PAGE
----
Type A Insulin Resistance Syndrome Revealing a Novel Lamin A Mutation

  1. Jacques Young1,
  2. Louise Morbois-Trabut2,
  3. Béatrice Couzinet1,
  4. Olivier Lascols23,
  5. Elisabeth Dion4,
  6. Véronique Béréziat2,
  7. Bruno Fève1,
  8. Isabelle Richard5,
  9. Jacqueline Capeau2,
  10. Philippe Chanson1 and
  11. Corinne Vigouroux2
  1. 1Endocrinology and Reproductive Diseases Department, Assistance Publique-Hôpitaux de Paris, and INSERM U.693, Bicêtre Hospital, Le Kremlin-Bicêtre, Paris XI University, Paris, France
  2. 2INSERM U680, Saint-Antoine Faculty of Medicine, Pierre and Marie Curie University, Paris, France
  3. 3Molecular Biology Department, Saint-Antoine Hospital, Paris, France
  4. 4Radiology Department, Pitié-Salpêtrière Hospital, Assistance Publique-Hôpitaux de Paris, Paris, France
  5. 5Généthon CNRS UMR8115, Evry, France
  1. Address correspondence and reprint requests to Corinne Vigouroux, Saint-Antoine Faculty of Medicine, INSERM U680, 27 rue Chaligny, 75 571 Paris Cedex 12, France. E-mail: vigouroux{at}


Particular forms of polycystic ovary syndrome with severe hyperandrogenism, acanthosis nigricans, and marked insulin resistance, defining the type A insulin resistance syndrome, are due to insulin receptor gene mutations. However, the majority of affected individuals do not have such mutation, arguing for the genetic heterogeneity of this syndrome. The familial partial lipodystrophy of the Dunnigan type, one of the diseases due to mutations in the lamin A/C (LMNA) gene, is characterized by a lipodystrophic phenotype and shares some clinical and metabolic features with the type A syndrome. We describe here the case of a nonobese 24-year-old woman affected with type A syndrome without clinical lipodystrophy. We linked this phenotype to a novel heterozygous missense mutation in the LMNA, predicting a G602S amino acid substitution in lamin A. This mutation cosegregated with impaired glucose tolerance, insulin resistance, and acanthosis nigricans in the absence of clinical lipodystrophy in the family. The skin fibroblasts from the proband exhibited nuclear alterations similar to those described in other laminopathies, and showed several defects in the insulin transduction pathway. This study further extends the vast range of diseases linked to LMNA mutations and identifies another genetic cause for the type A insulin resistance syndrome.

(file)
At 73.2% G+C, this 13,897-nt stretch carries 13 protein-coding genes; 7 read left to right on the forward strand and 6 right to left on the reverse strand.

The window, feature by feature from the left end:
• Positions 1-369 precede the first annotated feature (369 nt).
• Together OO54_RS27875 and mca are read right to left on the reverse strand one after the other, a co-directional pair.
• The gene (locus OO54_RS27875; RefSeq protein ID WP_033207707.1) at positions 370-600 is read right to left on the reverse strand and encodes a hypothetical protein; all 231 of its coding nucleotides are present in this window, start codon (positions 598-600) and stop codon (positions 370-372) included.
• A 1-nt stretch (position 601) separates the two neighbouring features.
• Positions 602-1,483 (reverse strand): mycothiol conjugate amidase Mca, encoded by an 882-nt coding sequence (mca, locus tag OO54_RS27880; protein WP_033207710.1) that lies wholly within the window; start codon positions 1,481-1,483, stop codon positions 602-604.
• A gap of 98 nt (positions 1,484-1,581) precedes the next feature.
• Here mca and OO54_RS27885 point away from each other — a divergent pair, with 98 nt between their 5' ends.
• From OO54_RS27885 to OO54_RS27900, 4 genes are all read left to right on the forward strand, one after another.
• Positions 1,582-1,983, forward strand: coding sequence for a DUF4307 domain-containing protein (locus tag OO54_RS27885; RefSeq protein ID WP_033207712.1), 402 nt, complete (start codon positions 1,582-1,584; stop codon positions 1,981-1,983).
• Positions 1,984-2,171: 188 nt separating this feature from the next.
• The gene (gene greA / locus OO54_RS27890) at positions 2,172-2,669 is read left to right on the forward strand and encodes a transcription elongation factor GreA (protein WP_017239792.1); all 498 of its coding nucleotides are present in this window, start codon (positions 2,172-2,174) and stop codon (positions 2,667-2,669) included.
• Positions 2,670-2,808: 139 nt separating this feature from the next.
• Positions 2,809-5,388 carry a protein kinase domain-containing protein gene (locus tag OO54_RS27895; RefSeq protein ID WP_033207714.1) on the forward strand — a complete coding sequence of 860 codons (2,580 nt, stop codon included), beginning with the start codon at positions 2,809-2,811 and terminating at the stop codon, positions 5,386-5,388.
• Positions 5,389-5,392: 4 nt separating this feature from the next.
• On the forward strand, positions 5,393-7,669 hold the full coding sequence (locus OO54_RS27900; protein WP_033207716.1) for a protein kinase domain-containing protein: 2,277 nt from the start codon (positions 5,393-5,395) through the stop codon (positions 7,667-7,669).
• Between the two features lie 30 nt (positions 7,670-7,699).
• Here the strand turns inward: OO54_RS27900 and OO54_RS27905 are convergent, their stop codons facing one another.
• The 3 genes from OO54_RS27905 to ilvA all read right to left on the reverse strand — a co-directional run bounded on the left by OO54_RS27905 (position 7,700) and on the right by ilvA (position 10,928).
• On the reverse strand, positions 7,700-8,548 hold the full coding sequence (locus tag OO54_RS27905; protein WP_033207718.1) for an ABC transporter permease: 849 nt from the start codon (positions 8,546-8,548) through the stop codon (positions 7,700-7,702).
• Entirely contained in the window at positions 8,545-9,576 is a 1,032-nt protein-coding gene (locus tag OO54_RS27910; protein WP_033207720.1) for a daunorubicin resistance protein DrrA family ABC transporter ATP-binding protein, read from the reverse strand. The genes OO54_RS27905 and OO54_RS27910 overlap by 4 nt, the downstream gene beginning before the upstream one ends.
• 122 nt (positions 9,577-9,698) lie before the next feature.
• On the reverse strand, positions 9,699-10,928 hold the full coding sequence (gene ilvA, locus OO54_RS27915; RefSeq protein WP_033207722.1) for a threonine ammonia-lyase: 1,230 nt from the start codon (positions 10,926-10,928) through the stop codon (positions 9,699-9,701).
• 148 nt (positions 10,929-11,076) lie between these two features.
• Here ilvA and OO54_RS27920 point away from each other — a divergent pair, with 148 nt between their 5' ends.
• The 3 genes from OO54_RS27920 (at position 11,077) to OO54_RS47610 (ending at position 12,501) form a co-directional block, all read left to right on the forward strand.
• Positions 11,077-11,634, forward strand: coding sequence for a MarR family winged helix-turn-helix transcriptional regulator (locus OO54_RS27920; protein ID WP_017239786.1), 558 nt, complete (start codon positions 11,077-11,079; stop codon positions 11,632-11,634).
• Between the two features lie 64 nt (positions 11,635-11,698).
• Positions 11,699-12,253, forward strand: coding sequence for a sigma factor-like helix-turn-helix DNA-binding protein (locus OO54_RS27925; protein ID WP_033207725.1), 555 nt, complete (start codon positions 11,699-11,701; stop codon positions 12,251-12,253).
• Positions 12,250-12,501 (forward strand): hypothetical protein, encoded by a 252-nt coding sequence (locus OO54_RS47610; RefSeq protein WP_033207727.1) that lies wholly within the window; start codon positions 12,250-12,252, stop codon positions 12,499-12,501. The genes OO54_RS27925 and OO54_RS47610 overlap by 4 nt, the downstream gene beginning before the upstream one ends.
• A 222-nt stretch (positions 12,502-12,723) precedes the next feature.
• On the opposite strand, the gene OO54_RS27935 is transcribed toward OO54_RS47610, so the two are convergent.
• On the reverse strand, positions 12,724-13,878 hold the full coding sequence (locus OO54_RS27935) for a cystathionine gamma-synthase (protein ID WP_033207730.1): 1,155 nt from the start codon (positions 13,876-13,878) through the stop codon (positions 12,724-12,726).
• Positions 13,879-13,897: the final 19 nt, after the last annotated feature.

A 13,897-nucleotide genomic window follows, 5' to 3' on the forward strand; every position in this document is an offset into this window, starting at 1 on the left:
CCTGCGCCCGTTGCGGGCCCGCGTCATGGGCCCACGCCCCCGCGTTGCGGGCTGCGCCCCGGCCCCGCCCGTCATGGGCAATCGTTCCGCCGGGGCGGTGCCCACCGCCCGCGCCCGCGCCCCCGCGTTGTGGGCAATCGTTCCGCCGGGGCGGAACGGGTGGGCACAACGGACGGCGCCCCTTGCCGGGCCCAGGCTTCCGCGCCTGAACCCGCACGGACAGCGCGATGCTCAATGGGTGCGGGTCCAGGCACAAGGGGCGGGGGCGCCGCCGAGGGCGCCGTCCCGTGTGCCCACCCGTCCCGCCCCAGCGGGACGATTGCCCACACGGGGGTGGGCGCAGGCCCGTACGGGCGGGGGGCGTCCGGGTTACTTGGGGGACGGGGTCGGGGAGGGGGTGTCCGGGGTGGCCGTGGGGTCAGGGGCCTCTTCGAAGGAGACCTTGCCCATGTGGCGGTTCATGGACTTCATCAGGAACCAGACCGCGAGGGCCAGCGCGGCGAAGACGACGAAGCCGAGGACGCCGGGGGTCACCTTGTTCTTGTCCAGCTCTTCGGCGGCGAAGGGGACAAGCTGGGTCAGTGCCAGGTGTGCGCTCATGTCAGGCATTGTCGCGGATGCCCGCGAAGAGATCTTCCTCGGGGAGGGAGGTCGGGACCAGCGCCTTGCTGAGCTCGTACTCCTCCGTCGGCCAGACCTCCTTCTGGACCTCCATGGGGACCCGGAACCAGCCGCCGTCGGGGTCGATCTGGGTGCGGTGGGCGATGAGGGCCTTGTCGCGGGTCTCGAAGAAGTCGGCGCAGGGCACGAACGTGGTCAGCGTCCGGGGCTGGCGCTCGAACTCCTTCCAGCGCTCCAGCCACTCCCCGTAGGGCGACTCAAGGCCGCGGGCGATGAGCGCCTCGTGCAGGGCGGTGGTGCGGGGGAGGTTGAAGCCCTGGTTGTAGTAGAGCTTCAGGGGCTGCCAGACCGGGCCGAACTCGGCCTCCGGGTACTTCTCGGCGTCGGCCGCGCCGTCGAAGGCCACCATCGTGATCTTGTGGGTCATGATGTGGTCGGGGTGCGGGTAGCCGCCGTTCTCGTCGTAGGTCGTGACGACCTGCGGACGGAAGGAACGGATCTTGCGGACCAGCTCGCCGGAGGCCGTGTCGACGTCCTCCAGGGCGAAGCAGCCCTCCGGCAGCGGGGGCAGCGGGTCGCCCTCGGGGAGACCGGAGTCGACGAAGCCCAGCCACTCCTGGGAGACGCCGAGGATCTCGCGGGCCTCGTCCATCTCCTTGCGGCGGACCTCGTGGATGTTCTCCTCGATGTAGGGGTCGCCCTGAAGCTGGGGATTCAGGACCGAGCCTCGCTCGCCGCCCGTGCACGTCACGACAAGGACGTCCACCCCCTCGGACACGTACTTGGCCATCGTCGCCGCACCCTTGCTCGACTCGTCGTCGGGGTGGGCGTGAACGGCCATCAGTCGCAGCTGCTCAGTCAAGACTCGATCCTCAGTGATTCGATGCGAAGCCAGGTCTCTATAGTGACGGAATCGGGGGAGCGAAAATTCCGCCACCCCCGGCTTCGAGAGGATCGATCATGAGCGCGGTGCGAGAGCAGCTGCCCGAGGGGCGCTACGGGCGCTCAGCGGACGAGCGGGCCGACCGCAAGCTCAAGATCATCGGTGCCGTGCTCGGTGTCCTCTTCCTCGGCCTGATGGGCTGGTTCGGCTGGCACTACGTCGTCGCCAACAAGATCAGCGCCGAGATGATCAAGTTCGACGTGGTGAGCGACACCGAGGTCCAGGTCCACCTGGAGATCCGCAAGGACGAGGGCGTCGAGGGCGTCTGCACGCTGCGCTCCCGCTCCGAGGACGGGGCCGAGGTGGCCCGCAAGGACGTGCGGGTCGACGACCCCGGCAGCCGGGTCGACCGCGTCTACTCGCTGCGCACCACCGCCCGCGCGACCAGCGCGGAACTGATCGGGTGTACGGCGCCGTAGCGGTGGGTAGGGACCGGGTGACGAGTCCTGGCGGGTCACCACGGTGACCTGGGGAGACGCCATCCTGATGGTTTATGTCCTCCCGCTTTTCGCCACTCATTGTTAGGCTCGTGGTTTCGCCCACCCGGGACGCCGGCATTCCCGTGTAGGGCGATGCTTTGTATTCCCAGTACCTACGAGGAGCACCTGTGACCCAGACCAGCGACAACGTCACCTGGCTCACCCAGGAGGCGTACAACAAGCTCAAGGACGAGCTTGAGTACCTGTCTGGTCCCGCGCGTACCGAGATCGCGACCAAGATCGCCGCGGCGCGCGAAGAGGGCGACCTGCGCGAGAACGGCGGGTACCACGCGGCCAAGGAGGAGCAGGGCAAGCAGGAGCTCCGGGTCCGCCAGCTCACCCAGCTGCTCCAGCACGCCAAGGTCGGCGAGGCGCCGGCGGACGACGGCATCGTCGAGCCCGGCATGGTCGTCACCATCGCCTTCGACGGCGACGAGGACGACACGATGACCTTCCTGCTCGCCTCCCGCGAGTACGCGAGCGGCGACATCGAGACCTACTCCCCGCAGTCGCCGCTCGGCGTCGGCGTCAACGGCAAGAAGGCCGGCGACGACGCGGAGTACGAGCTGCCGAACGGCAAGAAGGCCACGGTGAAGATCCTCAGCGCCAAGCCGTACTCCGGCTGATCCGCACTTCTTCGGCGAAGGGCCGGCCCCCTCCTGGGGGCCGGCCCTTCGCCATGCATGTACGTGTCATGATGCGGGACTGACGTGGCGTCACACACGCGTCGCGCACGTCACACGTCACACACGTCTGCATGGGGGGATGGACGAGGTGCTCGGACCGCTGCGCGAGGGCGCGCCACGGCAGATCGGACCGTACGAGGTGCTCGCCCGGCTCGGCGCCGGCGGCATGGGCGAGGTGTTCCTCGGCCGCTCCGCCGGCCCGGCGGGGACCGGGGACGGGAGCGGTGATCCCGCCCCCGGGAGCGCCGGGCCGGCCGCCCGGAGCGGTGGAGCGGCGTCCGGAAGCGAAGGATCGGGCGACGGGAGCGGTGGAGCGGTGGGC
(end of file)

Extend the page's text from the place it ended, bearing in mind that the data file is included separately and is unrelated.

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    • Accepted February 21, 2005.
    • Received June 25, 2004.
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